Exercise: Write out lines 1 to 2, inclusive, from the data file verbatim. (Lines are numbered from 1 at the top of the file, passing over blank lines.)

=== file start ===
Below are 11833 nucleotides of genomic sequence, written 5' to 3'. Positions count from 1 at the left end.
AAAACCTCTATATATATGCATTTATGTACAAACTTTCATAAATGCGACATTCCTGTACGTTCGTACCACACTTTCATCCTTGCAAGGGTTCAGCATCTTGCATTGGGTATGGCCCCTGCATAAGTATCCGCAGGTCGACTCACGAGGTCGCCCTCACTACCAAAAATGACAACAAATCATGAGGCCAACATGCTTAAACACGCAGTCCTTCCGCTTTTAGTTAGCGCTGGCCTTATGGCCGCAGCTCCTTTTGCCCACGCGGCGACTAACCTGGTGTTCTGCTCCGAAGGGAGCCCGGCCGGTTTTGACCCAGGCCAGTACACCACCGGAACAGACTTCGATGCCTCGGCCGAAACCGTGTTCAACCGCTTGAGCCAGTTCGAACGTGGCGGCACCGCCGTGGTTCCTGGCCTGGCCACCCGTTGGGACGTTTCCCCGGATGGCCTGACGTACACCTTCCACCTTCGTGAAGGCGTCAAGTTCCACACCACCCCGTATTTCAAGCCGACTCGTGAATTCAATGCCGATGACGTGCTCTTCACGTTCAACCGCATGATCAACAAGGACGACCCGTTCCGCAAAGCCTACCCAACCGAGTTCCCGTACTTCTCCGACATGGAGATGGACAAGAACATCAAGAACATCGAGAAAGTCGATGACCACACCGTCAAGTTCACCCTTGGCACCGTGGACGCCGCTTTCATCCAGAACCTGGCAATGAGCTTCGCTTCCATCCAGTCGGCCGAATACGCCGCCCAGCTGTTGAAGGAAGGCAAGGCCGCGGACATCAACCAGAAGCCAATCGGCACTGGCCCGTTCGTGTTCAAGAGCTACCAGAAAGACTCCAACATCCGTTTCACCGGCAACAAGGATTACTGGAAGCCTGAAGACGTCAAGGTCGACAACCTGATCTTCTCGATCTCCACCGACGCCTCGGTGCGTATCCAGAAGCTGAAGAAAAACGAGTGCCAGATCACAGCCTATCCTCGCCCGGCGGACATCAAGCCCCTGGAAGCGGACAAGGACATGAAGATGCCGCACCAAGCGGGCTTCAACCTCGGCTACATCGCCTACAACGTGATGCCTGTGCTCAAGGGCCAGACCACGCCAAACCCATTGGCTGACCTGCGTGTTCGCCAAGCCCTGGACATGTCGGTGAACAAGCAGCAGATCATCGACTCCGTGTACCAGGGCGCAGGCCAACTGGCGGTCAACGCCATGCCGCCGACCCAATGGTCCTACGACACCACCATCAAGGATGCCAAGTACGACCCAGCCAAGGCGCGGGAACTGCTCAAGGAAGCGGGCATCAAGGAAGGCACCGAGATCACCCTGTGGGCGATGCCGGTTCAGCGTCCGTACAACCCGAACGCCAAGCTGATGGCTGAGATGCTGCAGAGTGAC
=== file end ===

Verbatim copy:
Below are 11833 nucleotides of genomic sequence, written 5' to 3'. Positions count from 1 at the left end.
AAAACCTCTATATATATGCATTTATGTACAAACTTTCATAAATGCGACATTCCTGTACGTTCGTACCACACTTTCATCCTTGCAAGGGTTCAGCATCTTGCATTGGGTATGGCCCCTGCATAAGTATCCGCAGGTCGACTCACGAGGTCGCCCTCACTACCAAAAATGACAACAAATCATGAGGCCAACATGCTTAAACACGCAGTCCTTCCGCTTTTAGTTAGCGCTGGCCTTATGGCCGCAGCTCCTTTTGCCCACGCGGCGACTAACCTGGTGTTCTGCTCCGAAGGGAGCCCGGCCGGTTTTGACCCAGGCCAGTACACCACCGGAACAGACTTCGATGCCTCGGCCGAAACCGTGTTCAACCGCTTGAGCCAGTTCGAACGTGGCGGCACCGCCGTGGTTCCTGGCCTGGCCACCCGTTGGGACGTTTCCCCGGATGGCCTGACGTACACCTTCCACCTTCGTGAAGGCGTCAAGTTCCACACCACCCCGTATTTCAAGCCGACTCGTGAATTCAATGCCGATGACGTGCTCTTCACGTTCAACCGCATGATCAACAAGGACGACCCGTTCCGCAAAGCCTACCCAACCGAGTTCCCGTACTTCTCCGACATGGAGATGGACAAGAACATCAAGAACATCGAGAAAGTCGATGACCACACCGTCAAGTTCACCCTTGGCACCGTGGACGCCGCTTTCATCCAGAACCTGGCAATGAGCTTCGCTTCCATCCAGTCGGCCGAATACGCCGCCCAGCTGTTGAAGGAAGGCAAGGCCGCGGACATCAACCAGAAGCCAATCGGCACTGGCCCGTTCGTGTTCAAGAGCTACCAGAAAGACTCCAACATCCGTTTCACCGGCAACAAGGATTACTGGAAGCCTGAAGACGTCAAGGTCGACAACCTGATCTTCTCGATCTCCACCGACGCCTCGGTGCGTATCCAGAAGCTGAAGAAAAACGAGTGCCAGATCACAGCCTATCCTCGCCCGGCGGACATCAAGCCCCTGGAAGCGGACAAGGACATGAAGATGCCGCACCAAGCGGGCTTCAACCTCGGCTACATCGCCTACAACGTGATGCCTGTGCTCAAGGGCCAGACCACGCCAAACCCATTGGCTGACCTGCGTGTTCGCCAAGCCCTGGACATGTCGGTGAACAAGCAGCAGATCATCGACTCCGTGTACCAGGGCGCAGGCCAACTGGCGGTCAACGCCATGCCGCCGACCCAATGGTCCTACGACACCACCATCAAGGATGCCAAGTACGACCCAGCCAAGGCGCGGGAACTGCTCAAGGAAGCGGGCATCAAGGAAGGCACCGAGATCACCCTGTGGGCGATGCCGGTTCAGCGTCCGTACAACCCGAACGCCAAGCTGATGGCTGAGATGCTGCAGAGTGAC